Last June, I suggested that DirecTV was the better of the two companies. However, Cooperman is a big believer in Ergen’s management style. The Disney deal is a specific example of Ergen’s genius. Together, with Ergen as Chairman and Mike White as CEO, the synergies alone would move the needle.
Sirius Broadcasting took 17 months to get its merger with XM Radio approved by the Federal Communications Commission, so this combination could take longer. But I don’t care how long it takes — in the end, both sets of shareholders are better served tossing in with the other.
Charlie Ergen is no dummy. If he’s pushing for this, Mike White is surely listening. A second failure could ultimately be fatal to either Dish Network or DirecTV.
I do believe the FCC will see things differently this time around.
Content Creators? Yup, They’d Be Happy
One of the biggest effects of a TWC/CMCSA merger will be the price that content creators like Disney, CBS (CBS) and all the rest are able to charge the merged entity.
A stronger Comcast will likely stand up to any fee increases proposed by content creators limiting their potential upside revenue. These firms want to be able to conduct as many negotiations as possible, playing one cable company against the next to leverage the best possible deals. As a result, you can be sure that content creators are likely going to be against a Dish Network-DirecTV merger … but they shouldn’t be.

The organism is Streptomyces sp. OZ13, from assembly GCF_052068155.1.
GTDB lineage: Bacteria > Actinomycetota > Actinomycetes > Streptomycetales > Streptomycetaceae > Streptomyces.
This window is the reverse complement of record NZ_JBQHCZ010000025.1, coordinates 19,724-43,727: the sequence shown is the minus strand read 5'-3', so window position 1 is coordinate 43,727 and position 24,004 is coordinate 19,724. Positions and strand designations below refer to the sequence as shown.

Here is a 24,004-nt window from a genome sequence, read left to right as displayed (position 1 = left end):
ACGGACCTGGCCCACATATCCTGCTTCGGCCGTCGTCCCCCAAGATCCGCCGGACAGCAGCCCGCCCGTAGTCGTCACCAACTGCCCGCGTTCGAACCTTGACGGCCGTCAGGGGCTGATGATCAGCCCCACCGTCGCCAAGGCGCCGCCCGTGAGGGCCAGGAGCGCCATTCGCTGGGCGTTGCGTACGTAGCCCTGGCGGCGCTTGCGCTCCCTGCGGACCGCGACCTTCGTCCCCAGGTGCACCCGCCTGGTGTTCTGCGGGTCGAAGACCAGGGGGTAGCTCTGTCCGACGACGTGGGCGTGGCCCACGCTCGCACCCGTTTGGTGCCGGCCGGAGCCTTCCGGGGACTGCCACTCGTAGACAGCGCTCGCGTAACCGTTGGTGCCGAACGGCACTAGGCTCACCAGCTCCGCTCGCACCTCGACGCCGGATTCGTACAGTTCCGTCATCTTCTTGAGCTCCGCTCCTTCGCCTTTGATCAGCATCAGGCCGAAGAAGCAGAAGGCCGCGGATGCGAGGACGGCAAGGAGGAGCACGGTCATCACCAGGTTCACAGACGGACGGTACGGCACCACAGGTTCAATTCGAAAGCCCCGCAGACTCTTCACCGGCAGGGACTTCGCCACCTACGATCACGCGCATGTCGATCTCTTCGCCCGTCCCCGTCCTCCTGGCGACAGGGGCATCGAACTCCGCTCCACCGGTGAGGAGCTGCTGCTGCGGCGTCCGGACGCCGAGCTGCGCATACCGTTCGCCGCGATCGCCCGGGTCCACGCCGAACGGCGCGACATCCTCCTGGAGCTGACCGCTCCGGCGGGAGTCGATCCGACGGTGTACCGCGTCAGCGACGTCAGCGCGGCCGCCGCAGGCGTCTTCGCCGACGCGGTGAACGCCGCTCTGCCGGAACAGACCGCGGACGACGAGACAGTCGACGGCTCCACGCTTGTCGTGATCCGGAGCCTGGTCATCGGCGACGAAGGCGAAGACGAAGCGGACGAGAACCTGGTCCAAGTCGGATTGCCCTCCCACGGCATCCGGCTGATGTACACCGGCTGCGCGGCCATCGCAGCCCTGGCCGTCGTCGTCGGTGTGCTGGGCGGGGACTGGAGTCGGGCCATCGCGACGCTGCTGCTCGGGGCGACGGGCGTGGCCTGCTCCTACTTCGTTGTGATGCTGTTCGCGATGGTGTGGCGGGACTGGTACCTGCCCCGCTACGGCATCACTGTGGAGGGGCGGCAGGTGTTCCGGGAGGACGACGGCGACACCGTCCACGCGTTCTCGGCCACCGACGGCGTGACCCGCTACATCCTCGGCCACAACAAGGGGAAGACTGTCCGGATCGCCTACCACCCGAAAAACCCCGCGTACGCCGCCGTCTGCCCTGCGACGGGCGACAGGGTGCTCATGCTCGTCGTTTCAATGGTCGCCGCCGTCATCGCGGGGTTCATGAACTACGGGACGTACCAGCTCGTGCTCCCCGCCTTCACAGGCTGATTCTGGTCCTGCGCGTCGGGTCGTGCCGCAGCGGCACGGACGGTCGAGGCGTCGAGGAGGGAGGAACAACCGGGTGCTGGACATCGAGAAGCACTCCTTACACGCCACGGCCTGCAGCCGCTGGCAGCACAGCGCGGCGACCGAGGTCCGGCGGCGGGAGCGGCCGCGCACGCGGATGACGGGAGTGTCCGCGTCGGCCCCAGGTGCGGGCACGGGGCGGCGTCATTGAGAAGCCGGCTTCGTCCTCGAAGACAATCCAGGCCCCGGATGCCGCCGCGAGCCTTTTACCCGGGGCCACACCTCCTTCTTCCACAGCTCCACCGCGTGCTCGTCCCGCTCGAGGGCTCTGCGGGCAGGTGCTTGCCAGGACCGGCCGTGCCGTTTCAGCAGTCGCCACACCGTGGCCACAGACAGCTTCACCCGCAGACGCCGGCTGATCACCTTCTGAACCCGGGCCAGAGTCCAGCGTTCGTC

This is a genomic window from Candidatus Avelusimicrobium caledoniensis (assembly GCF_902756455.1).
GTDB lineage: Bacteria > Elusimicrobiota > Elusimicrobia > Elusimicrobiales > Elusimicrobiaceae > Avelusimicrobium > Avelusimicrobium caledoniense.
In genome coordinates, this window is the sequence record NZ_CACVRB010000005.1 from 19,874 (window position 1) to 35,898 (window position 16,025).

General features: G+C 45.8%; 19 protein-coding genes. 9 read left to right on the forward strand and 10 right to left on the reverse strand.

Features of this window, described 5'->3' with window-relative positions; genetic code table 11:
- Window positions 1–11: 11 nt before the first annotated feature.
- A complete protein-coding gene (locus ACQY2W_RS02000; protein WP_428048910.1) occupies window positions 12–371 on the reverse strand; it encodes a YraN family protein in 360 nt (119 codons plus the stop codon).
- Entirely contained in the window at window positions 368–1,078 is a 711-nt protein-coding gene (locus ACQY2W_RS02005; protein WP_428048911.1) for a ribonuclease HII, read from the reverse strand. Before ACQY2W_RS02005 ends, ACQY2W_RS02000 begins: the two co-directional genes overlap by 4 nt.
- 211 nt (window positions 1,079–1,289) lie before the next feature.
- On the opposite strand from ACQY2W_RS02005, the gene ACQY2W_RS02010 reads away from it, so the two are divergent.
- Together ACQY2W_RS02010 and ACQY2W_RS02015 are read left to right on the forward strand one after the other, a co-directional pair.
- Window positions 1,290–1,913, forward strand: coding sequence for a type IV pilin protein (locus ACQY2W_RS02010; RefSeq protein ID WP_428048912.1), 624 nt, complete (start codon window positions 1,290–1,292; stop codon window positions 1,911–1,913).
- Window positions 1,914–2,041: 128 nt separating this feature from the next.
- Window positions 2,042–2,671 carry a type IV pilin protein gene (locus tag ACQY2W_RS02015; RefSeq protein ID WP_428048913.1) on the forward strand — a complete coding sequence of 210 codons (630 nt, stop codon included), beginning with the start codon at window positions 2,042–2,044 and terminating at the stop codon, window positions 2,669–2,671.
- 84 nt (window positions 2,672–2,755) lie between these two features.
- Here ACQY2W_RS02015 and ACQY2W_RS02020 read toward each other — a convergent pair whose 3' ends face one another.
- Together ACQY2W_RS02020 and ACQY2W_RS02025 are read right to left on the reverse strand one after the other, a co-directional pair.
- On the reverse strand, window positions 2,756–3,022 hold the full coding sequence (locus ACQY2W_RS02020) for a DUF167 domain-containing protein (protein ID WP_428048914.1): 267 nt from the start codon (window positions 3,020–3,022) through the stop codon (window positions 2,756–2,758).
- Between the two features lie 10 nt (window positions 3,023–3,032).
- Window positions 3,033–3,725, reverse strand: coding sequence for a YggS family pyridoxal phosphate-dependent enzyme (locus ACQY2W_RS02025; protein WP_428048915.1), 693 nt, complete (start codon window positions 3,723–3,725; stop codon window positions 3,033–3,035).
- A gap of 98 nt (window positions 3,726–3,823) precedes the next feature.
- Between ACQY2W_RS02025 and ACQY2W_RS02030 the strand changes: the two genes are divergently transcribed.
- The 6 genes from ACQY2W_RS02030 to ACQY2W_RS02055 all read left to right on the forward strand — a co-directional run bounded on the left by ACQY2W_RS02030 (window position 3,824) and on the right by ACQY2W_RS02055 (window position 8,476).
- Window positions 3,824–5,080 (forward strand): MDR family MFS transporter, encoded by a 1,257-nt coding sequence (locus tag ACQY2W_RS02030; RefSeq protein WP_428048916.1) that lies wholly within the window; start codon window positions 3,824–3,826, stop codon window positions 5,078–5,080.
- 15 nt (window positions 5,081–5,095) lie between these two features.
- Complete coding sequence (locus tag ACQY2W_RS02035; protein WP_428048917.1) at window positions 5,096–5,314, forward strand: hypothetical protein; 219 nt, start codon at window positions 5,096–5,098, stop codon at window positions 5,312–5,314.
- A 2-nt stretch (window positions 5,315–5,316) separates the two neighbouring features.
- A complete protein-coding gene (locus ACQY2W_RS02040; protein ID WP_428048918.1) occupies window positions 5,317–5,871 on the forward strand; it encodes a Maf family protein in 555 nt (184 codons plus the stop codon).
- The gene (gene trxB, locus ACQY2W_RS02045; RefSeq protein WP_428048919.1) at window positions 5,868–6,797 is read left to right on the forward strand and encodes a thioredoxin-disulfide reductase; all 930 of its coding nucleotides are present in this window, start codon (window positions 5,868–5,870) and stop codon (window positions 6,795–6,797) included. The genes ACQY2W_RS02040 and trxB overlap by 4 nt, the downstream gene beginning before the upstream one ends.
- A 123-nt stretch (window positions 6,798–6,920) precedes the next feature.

The reason: One of them might not be around in a decade.
I know that might seem implausible, but whichever firm is able to win the Internet and wireless battles is going to be the last satellite provider standing. By coming together, the merged firm will have the financial resources necessary to compete with Comcast for exclusive content. In the end, I see content creators winning in this merger rather than losing.
Time will tell if I’m right.
There is a constant argument about development that takes place in the Toronto neighborhood where I live. Many of the long-time residents don’t want tall buildings ruining the neighborhood’s small-town feel. The problem with this ideal: Development’s going to happen whether they like it or not. With that in mind, it makes greater sense working to ensure the buildings that are built are attractive and a welcome addition to the neighborhood.
How does this relate to a Dish Network merger with DirecTV?
The TV landscape is drastically changing. The two companies can fight to the death for satellite TV bragging rights, or they can come together to provide consumers with a first-rate bundle of services.
Nobody wins blocking a merger — except the lawyers.
As of this writing, Will Ashworth did not hold a position in any of the aforementioned securities.